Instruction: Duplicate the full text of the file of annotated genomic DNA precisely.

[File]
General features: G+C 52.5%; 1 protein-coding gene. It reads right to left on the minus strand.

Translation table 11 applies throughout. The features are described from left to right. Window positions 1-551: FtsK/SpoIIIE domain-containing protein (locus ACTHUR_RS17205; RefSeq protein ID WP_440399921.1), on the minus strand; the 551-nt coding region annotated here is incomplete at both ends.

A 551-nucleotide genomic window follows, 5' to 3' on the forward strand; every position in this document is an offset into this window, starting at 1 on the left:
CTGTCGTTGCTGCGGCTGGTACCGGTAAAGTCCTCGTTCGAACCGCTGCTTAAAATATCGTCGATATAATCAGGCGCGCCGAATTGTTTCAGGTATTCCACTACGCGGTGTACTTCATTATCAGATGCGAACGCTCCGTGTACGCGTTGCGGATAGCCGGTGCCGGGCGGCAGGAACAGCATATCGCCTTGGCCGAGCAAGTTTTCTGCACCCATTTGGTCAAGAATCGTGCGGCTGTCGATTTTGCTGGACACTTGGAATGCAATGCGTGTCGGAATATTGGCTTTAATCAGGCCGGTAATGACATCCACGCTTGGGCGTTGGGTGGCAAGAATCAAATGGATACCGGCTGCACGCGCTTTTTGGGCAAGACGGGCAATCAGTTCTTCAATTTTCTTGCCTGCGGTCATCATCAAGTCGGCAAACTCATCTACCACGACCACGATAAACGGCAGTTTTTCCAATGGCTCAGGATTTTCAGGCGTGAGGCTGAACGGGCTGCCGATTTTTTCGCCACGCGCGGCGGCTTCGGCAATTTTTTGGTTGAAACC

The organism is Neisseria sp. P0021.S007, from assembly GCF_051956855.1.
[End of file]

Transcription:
General features: G+C 52.5%; 1 protein-coding gene. It reads right to left on the minus strand.

Translation table 11 applies throughout. The features are described from left to right. Window positions 1-551: FtsK/SpoIIIE domain-containing protein (locus ACTHUR_RS17205; RefSeq protein ID WP_440399921.1), on the minus strand; the 551-nt coding region annotated here is incomplete at both ends.

A 551-nucleotide genomic window follows, 5' to 3' on the forward strand; every position in this document is an offset into this window, starting at 1 on the left:
CTGTCGTTGCTGCGGCTGGTACCGGTAAAGTCCTCGTTCGAACCGCTGCTTAAAATATCGTCGATATAATCAGGCGCGCCGAATTGTTTCAGGTATTCCACTACGCGGTGTACTTCATTATCAGATGCGAACGCTCCGTGTACGCGTTGCGGATAGCCGGTGCCGGGCGGCAGGAACAGCATATCGCCTTGGCCGAGCAAGTTTTCTGCACCCATTTGGTCAAGAATCGTGCGGCTGTCGATTTTGCTGGACACTTGGAATGCAATGCGTGTCGGAATATTGGCTTTAATCAGGCCGGTAATGACATCCACGCTTGGGCGTTGGGTGGCAAGAATCAAATGGATACCGGCTGCACGCGCTTTTTGGGCAAGACGGGCAATCAGTTCTTCAATTTTCTTGCCTGCGGTCATCATCAAGTCGGCAAACTCATCTACCACGACCACGATAAACGGCAGTTTTTCCAATGGCTCAGGATTTTCAGGCGTGAGGCTGAACGGGCTGCCGATTTTTTCGCCACGCGCGGCGGCTTCGGCAATTTTTTGGTTGAAACC

The organism is Neisseria sp. P0021.S007, from assembly GCF_051956855.1.